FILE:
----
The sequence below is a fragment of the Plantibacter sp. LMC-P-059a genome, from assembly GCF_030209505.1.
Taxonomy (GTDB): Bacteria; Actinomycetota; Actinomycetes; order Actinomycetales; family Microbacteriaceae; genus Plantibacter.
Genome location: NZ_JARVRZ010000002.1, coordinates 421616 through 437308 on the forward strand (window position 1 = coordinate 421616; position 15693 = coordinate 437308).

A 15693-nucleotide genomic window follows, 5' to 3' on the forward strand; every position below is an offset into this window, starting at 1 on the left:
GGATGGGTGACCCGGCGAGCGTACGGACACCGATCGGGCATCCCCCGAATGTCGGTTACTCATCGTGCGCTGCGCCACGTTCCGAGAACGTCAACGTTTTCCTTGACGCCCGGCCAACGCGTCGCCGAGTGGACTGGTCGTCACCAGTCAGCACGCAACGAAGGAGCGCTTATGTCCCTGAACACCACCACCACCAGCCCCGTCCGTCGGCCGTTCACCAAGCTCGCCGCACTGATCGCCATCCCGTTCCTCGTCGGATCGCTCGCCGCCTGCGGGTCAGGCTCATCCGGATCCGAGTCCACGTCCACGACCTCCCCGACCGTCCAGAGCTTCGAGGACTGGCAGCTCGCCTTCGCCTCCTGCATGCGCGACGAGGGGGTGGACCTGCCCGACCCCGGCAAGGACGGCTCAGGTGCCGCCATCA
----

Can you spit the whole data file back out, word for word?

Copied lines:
The sequence below is a fragment of the Plantibacter sp. LMC-P-059a genome, from assembly GCF_030209505.1.
Taxonomy (GTDB): Bacteria; Actinomycetota; Actinomycetes; order Actinomycetales; family Microbacteriaceae; genus Plantibacter.
Genome location: NZ_JARVRZ010000002.1, coordinates 421616 through 437308 on the forward strand (window position 1 = coordinate 421616; position 15693 = coordinate 437308).

A 15693-nucleotide genomic window follows, 5' to 3' on the forward strand; every position below is an offset into this window, starting at 1 on the left:
GGATGGGTGACCCGGCGAGCGTACGGACACCGATCGGGCATCCCCCGAATGTCGGTTACTCATCGTGCGCTGCGCCACGTTCCGAGAACGTCAACGTTTTCCTTGACGCCCGGCCAACGCGTCGCCGAGTGGACTGGTCGTCACCAGTCAGCACGCAACGAAGGAGCGCTTATGTCCCTGAACACCACCACCACCAGCCCCGTCCGTCGGCCGTTCACCAAGCTCGCCGCACTGATCGCCATCCCGTTCCTCGTCGGATCGCTCGCCGCCTGCGGGTCAGGCTCATCCGGATCCGAGTCCACGTCCACGACCTCCCCGACCGTCCAGAGCTTCGAGGACTGGCAGCTCGCCTTCGCCTCCTGCATGCGCGACGAGGGGGTGGACCTGCCCGACCCCGGCAAGGACGGCTCAGGTGCCGCCATCA